Review: Maleficent (2014)


The classic tale of Sleeping Beauty is revised in Maleficent, a dark revenge thriller that relies heavily on a steely, captivating performance from Angelina Jolie as the titular villain to earn its wings. A beautiful and inquisitive child, Maleficent (Jolie) leads an idyllic life, until she’s ruthlessly betrayed by the neighbouring humans. Years later, intent on revenge, she curses the king’s newborn child Aurora (Elle Fanning) – an act she soon regrets. Continue reading “Review: Maleficent (2014)”

Penélope Cruz Circling Ridley Scott’s The Counselor

Penélope Cruz (Volver) is circling a role in The Counselor, a dramatic thriller penned by author-turned-screenwriter Cormac McCarthy, THR has revealed.

Cruz, who won an Academy Award for her role in Woody Allen’s Vicky Cristina Barcelona, will star opposite Michael Fassbender, Brad Pitt, Javier Bardem and Angelina Jolie in what’s being described as “dialogue-heavy, violent and racy”.

The Counselor centers on an attorney (Fassbender) who finds himself caught up Continue reading “Penélope Cruz Circling Ridley Scott’s The Counselor”

Review: Kung Fu Panda 2 (2011)

Synopsis: Po (Jack Black) the chop-sockey panda, returns for a new adventure, this time taking on evil Lord Shen (Oldman): a formidable enemy with a nasty secret weapon. Po is joined by his old buddies – Tigress (Angelina Jolie), Crane (David Cross), Mantis (Seth Rogen), Viper (Lucy Liu) and Monkey (Jackie Chan) – to protect the Valley of Peace.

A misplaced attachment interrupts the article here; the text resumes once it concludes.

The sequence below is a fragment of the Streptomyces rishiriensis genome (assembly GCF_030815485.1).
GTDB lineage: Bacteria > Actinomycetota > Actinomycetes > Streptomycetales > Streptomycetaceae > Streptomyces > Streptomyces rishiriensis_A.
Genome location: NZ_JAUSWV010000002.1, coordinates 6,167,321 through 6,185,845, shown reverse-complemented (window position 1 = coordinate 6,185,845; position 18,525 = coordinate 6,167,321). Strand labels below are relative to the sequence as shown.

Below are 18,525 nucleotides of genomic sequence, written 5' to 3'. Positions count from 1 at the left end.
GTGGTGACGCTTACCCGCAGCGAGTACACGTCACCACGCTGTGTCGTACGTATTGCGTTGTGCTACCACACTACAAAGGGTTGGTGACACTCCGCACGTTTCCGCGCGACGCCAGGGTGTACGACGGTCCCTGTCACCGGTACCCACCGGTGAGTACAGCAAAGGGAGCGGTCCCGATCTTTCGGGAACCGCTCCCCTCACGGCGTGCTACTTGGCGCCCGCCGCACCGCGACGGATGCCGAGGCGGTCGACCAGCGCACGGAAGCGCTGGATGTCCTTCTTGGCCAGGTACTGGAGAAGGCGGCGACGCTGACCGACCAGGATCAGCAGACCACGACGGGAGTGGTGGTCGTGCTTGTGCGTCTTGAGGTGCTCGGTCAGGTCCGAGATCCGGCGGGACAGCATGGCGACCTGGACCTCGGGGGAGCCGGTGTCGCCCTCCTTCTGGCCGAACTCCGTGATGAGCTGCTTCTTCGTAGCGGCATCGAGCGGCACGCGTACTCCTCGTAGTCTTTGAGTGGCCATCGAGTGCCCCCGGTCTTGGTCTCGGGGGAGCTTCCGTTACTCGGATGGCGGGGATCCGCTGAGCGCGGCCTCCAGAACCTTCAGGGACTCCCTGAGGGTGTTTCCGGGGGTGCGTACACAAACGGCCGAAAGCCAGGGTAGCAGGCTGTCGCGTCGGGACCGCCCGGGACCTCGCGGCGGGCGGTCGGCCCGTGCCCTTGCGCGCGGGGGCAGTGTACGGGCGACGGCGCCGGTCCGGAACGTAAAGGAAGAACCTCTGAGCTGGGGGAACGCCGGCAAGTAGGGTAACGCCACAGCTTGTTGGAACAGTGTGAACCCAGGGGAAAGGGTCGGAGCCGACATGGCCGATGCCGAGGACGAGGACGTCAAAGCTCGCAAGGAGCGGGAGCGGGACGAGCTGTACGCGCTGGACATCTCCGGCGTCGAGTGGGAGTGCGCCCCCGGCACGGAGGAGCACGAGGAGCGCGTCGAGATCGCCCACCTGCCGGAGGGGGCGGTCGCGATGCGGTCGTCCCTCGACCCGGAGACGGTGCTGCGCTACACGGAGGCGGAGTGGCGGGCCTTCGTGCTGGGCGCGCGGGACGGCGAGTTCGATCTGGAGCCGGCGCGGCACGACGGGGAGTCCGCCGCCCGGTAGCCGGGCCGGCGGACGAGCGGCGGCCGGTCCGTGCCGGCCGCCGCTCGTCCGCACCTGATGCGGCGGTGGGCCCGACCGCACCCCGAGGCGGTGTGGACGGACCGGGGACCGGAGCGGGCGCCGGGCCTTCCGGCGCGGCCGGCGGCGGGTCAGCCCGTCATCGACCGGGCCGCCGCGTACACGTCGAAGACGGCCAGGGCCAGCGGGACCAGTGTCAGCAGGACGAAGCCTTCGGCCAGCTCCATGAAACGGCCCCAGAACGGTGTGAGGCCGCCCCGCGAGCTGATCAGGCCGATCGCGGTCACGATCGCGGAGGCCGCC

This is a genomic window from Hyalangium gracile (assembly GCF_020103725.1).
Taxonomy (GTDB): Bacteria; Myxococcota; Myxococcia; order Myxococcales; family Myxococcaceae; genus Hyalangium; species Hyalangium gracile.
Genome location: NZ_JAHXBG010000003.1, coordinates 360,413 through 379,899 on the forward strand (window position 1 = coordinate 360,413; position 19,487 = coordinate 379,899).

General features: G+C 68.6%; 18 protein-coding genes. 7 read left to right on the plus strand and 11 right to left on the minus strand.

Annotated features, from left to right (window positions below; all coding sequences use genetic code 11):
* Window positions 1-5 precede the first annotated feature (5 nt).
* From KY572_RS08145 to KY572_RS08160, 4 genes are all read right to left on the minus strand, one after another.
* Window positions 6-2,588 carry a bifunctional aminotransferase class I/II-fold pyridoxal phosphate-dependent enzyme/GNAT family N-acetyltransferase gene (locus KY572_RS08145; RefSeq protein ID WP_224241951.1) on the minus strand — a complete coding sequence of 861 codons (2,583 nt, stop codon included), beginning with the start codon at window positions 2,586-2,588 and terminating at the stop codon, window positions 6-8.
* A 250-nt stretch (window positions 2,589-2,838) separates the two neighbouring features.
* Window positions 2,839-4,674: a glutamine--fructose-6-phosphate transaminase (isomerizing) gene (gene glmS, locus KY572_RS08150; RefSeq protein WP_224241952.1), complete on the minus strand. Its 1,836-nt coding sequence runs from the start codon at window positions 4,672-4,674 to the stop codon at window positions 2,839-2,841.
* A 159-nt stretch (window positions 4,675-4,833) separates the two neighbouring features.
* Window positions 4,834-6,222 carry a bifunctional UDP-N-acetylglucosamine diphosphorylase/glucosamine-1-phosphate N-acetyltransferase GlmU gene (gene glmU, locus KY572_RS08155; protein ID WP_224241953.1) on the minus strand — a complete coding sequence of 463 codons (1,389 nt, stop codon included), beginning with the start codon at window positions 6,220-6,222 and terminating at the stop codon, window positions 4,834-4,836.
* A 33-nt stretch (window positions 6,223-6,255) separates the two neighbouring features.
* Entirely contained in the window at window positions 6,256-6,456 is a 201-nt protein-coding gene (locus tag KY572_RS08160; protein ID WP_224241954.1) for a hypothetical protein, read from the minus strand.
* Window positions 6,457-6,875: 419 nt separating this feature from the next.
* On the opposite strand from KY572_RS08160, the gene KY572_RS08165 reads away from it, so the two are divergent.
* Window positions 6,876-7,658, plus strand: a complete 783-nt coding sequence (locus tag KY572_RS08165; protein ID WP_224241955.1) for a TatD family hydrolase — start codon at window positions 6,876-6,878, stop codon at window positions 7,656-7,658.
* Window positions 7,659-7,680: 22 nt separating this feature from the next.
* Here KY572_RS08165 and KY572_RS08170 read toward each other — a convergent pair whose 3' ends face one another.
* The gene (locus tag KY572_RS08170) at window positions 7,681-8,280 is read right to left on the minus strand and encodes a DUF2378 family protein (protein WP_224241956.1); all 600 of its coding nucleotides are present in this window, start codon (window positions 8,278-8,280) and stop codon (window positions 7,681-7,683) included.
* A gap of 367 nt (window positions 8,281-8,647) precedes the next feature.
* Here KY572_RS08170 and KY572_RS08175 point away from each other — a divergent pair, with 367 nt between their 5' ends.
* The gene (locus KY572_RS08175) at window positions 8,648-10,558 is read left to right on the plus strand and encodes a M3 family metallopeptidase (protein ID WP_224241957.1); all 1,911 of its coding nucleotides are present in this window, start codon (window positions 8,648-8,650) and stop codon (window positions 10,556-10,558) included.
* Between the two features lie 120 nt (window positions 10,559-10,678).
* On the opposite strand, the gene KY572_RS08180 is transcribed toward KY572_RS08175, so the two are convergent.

Kung Fu Panda 2, the sequel to Dreamworks Animations’ heavily buzzed about Kung Fu Panda, is a wondrous equal to its perfectly enjoyable predecessor – if not slightly more sophisticated and well-rounded. The comedy, story and voice-work have all been upped in an attempt to combat sequel fatigue and, to the films merit, everyone pulls it off in a charmingly buoyant manner.

The script, penned by returning screenwriters Glenn Berger and Jonathan Aibel, is wonderfully paced, and a marked improvement on the original. Not only are Berger and Aibel able to strike the perfect balance between Po and the Furious Five’s quest to stop Lord Shen’s and Po’s heartbreaking discovery of his adoption, but they heighten the enjoyment factor with lampoonery, exhilarating action and the inclusion of an inspired kung fu-esque score by John Powell and Hans Zimmer. It’s not an easy task to alternate between the heaviness of characters lost childhood and spritely adventure, but Kung Fu Panda hits the nail on the head, exquisitely weaving the two strands together in a near seamless manner.

Director Jennifer Yuh Nelson oversees with a keen eye and indisputable zing that ensures Kung Fu Panda 2 preserves the marvellous spark and sheer gaiety that made the original so popular. A snappy pace and scenes that are choreographed with a distinct level of creativity – most notably the anime-infused flashback scenes revealing Po’s psychologically disturbed childhood and the hilarious Pac Man-esque chase sequence through Gongmen city – wholly infuse the film with an overarching fun disposition, and ensure the animation is as visually interesting and detailed as physically possible. The fact that Guillermo Del Toro acted as creative consultant shines through and indicates how dedicated Dreamworks Animation were to making a worthy sequel.

The film might boast first-rate animation and a refined script, but it’s the star-spangled voice-work that makes each and every madcap character stand out from the crowd and feel as integral as the last that is the films true prize. Black, in particular, gives a top-notch as the burgeoning Po, and is the ultimate heart and soul of the film. His personality has become so suffused with that of Po’s that it’s hard to think of them as two separate entities. Hoffman, Jolie and Rogen stand out amongst the supporting cast, each injecting the necessary laughs, thrills and enterprise into their roles.